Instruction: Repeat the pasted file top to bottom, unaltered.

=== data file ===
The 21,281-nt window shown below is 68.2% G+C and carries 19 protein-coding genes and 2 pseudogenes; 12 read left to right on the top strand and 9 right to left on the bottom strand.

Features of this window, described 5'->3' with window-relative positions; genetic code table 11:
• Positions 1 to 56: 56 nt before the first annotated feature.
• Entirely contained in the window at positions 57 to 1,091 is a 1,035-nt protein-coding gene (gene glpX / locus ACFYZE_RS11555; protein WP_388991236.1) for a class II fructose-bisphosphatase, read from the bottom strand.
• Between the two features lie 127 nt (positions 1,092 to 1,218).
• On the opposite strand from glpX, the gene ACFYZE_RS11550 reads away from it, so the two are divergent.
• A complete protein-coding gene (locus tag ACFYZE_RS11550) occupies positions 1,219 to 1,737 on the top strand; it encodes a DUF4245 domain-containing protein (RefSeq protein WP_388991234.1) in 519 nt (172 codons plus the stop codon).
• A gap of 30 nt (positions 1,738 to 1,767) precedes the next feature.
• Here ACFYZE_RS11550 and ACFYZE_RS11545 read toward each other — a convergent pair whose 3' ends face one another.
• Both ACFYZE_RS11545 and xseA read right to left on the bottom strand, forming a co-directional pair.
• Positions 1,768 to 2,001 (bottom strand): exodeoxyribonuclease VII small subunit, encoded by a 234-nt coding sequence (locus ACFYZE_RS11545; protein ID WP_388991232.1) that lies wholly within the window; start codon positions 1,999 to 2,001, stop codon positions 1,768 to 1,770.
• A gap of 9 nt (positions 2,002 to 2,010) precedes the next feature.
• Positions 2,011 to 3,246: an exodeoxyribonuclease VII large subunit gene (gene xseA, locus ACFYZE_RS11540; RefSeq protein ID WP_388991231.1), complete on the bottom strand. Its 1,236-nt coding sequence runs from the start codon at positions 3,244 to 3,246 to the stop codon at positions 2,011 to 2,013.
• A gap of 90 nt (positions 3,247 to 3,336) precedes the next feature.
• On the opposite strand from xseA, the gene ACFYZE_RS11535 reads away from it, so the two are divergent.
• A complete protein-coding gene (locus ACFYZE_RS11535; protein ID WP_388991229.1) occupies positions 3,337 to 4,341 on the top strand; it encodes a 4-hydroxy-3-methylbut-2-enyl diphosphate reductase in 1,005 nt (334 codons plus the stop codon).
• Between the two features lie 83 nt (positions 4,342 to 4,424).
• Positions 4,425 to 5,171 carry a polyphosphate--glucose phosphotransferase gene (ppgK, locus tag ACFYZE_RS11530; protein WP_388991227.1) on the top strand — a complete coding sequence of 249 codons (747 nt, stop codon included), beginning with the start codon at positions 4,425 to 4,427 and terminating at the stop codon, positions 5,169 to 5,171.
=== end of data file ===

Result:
The 21,281-nt window shown below is 68.2% G+C and carries 19 protein-coding genes and 2 pseudogenes; 12 read left to right on the top strand and 9 right to left on the bottom strand.

Features of this window, described 5'->3' with window-relative positions; genetic code table 11:
• Positions 1 to 56: 56 nt before the first annotated feature.
• Entirely contained in the window at positions 57 to 1,091 is a 1,035-nt protein-coding gene (gene glpX / locus ACFYZE_RS11555; protein WP_388991236.1) for a class II fructose-bisphosphatase, read from the bottom strand.
• Between the two features lie 127 nt (positions 1,092 to 1,218).
• On the opposite strand from glpX, the gene ACFYZE_RS11550 reads away from it, so the two are divergent.
• A complete protein-coding gene (locus tag ACFYZE_RS11550) occupies positions 1,219 to 1,737 on the top strand; it encodes a DUF4245 domain-containing protein (RefSeq protein WP_388991234.1) in 519 nt (172 codons plus the stop codon).
• A gap of 30 nt (positions 1,738 to 1,767) precedes the next feature.
• Here ACFYZE_RS11550 and ACFYZE_RS11545 read toward each other — a convergent pair whose 3' ends face one another.
• Both ACFYZE_RS11545 and xseA read right to left on the bottom strand, forming a co-directional pair.
• Positions 1,768 to 2,001 (bottom strand): exodeoxyribonuclease VII small subunit, encoded by a 234-nt coding sequence (locus ACFYZE_RS11545; protein ID WP_388991232.1) that lies wholly within the window; start codon positions 1,999 to 2,001, stop codon positions 1,768 to 1,770.
• A gap of 9 nt (positions 2,002 to 2,010) precedes the next feature.
• Positions 2,011 to 3,246: an exodeoxyribonuclease VII large subunit gene (gene xseA, locus ACFYZE_RS11540; RefSeq protein ID WP_388991231.1), complete on the bottom strand. Its 1,236-nt coding sequence runs from the start codon at positions 3,244 to 3,246 to the stop codon at positions 2,011 to 2,013.
• A gap of 90 nt (positions 3,247 to 3,336) precedes the next feature.
• On the opposite strand from xseA, the gene ACFYZE_RS11535 reads away from it, so the two are divergent.
• A complete protein-coding gene (locus ACFYZE_RS11535; protein ID WP_388991229.1) occupies positions 3,337 to 4,341 on the top strand; it encodes a 4-hydroxy-3-methylbut-2-enyl diphosphate reductase in 1,005 nt (334 codons plus the stop codon).
• Between the two features lie 83 nt (positions 4,342 to 4,424).
• Positions 4,425 to 5,171 carry a polyphosphate--glucose phosphotransferase gene (ppgK, locus tag ACFYZE_RS11530; protein WP_388991227.1) on the top strand — a complete coding sequence of 249 codons (747 nt, stop codon included), beginning with the start codon at positions 4,425 to 4,427 and terminating at the stop codon, positions 5,169 to 5,171.